The supply of new market rate units triggers moving chains that quickly reach middle- and low-income neighborhoods and individuals. Thus, new market-rate construction loosens the housing market in middle- and low-income areas even in the short run. Market-rate supply is likely to improve affordability outside the sub-markets where new construction occurs and to benefit low-income people.
That agrees completely with the results of papers like Mast (2021), Pennington (2021), Asquith et al. (2019), Li (2019), etc. Whether you want to explain it as good old supply-and-demand, or appeal to a more nuanced theory of segmented markets, the result is the same: Building new housing, including market-rate housing, reduces rents. And a very cool new paper by Diamond and Moretti compares incomes with cost of living across cities, and finds that less-educated Americans suffer the most from the scarcity of housing in big cities.
But to be honest, I think academic studies have only a minor effect on how these political debates play out. Far more important, I suspect, is the establishment of political coalitions. YIMBYs passed their recent bills by assembling a diverse coalition of allies, including retired people, women’s groups, realtors, and Habitat for Humanity. And in the future, I suspect that the most important coalition will be a partnership between YIMBYs and tenants’ organizations.
If you come at the issue of development from a purely free-market perspective, then you might think that regulations to protect tenants from being evicted or having their rents raised might interfere with the effort to build new housing. But YIMBYs are themselves left-leaning folks, who care deeply about protecting the vulnerable — indeed, that’s why they want to build housing in the first place. And looking at successful examples of dense development from countries like Austria or Japan, they’ve realized that abundant construction can coexist with strong tenant protections:
It was this philosophy that let California’s YIMBYs to campaign vigorously for California’s statewide rent control bill in 2019. And it led them to support not just the pro-housing bills SB 9 and SB 10, but also SB 8, which extends pandemic-era demolition protection for tenants.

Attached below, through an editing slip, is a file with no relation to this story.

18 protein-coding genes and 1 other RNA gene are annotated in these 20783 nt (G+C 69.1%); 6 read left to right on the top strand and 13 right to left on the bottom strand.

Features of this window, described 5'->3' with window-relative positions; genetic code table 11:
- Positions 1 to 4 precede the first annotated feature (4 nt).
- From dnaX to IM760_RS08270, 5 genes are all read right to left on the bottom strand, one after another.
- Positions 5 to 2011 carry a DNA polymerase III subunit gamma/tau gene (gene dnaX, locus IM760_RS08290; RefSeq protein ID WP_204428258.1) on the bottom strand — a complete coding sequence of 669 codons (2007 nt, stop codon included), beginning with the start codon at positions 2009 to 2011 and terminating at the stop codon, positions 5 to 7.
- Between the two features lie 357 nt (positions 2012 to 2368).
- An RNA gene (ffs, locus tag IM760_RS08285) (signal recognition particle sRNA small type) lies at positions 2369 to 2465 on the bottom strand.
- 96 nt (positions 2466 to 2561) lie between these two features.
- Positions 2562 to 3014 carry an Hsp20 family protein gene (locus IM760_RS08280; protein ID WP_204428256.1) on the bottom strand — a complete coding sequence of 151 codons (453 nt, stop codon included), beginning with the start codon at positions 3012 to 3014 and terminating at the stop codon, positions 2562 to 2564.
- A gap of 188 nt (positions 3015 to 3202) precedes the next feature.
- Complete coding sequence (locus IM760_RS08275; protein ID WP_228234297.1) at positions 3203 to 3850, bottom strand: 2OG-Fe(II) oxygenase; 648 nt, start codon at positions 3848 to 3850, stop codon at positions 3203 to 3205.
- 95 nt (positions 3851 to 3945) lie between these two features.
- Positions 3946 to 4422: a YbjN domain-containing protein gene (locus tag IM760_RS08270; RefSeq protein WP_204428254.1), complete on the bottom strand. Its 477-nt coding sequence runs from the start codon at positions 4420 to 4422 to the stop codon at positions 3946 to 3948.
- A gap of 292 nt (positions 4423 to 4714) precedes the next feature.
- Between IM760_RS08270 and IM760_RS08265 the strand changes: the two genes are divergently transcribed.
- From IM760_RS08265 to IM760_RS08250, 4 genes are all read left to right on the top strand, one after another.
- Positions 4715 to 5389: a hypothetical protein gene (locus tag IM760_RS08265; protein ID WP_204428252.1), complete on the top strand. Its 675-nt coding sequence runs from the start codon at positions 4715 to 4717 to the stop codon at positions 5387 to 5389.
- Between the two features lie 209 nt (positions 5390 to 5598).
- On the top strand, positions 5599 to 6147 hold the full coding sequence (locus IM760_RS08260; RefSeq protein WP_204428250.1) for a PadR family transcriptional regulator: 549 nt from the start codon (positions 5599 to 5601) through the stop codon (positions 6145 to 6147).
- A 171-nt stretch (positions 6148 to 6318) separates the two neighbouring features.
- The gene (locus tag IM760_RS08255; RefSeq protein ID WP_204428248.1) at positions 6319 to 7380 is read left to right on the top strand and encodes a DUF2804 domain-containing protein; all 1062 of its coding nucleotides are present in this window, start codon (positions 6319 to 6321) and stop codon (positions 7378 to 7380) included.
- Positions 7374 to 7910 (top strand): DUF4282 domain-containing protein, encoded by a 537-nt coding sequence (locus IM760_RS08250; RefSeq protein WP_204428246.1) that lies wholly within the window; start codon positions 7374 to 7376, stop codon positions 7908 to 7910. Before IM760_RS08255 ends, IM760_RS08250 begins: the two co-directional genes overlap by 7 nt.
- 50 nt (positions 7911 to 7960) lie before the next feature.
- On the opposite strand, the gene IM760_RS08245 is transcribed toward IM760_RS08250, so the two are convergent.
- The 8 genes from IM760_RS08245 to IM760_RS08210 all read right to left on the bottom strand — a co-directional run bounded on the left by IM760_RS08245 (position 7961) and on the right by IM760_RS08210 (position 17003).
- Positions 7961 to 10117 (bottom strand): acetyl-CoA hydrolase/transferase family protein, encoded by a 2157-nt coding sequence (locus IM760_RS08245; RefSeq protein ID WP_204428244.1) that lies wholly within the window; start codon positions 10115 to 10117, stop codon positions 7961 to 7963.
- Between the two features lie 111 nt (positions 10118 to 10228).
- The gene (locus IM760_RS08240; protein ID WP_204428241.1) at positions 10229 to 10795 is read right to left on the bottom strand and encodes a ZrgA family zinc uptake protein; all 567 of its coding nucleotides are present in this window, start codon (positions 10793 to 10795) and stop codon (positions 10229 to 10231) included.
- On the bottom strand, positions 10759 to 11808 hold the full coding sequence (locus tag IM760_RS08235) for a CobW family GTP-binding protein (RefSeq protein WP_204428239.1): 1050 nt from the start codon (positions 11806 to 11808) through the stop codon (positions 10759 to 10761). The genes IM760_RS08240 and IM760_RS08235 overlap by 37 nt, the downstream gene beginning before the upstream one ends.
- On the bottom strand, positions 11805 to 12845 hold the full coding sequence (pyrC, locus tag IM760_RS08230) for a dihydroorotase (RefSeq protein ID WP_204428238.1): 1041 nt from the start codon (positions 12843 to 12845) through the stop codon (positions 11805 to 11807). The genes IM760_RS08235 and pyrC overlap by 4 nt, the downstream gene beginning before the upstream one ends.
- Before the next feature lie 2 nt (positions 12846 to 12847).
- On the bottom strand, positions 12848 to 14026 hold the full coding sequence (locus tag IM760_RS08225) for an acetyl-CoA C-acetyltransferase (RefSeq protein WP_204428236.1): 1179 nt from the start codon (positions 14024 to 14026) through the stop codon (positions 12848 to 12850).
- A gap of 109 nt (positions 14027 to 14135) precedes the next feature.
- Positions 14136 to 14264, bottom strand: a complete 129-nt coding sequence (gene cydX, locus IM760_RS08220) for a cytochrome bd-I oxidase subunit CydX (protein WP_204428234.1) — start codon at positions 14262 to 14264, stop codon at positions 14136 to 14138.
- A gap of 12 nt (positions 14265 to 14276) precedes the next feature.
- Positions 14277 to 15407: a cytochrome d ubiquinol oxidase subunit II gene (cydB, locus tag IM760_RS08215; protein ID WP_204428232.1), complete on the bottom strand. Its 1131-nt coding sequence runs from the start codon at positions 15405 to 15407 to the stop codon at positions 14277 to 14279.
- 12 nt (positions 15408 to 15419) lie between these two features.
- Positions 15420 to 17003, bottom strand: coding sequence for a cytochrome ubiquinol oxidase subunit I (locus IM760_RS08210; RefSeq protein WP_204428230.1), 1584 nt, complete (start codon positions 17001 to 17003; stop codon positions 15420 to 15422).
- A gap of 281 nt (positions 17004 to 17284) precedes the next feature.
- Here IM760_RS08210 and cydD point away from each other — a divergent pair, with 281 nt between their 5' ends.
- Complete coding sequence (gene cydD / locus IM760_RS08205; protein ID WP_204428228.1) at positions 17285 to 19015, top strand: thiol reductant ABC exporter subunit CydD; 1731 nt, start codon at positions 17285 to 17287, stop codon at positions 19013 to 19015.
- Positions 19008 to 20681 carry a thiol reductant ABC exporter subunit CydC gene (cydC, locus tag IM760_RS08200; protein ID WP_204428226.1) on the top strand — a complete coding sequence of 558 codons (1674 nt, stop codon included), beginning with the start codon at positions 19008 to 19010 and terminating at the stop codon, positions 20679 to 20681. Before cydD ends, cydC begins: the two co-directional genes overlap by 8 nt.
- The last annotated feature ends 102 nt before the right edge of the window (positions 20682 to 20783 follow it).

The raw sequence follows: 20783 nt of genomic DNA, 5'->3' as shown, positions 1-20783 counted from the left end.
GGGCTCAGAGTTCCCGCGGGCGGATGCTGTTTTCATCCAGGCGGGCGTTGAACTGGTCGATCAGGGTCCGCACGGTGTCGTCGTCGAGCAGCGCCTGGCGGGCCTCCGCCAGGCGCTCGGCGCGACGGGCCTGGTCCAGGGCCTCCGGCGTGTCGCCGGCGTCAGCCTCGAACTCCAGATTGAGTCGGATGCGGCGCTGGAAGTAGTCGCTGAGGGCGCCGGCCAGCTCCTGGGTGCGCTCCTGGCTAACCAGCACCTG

These measures are naturally going to turn off so-called “market urbanists” who revile rent control and other regulations (and as for whether these things are actually good, well, that’s a topic for another post). But in the future they will help build bridges to a far more politically important ally — tenants’ groups.
YIMBYs have also found a winning message on social media. Activists like Darrell Owens have driven home the point that single-family zoning has an explicitly racist history, thus drawing an explicit connection between YIMBYism and anti-racism. Meanwhile, Left-NIMBY arguments have become increasingly far-fetched, with figures like Nathan Robinson arguing for historic preservation (despite the rampant abuse of that idea) and whining that the word “NIMBY” is a slur. And the Left-NIMBYs have been especially embarrassed at the fact that their new most vigorous ally appears to be…Tucker Carlson.
Of course, this just shows that YIMBYs will ultimately have to overcome a far more potent foe than Left-NIMBYs…namely, Right-NIMBYs. As Republicans benefit from thermostatic politics, with a likely comeback in the midterm elections later this year, supporters of dense development will find themselves coming up against opponents who have no need to couch their opposition in theories about “luxury” housing and gentrification.
So densifying America is going to be a brutal, long, uphill slog, no matter what. But it’s a task to which smart young activists, thinkers, and organizers have increasingly set their minds. Our history shows that rarely do such campaigns fail without changing the country in some tangible way. YIMBYism addresses a real and pressing economic problem, but it also touches a deep need in the human spirit — the need to live close to other human beings. The pandemic isolated us all from each other, and urbanism is one way of reaching to reclaim the physical contact we’ve lost.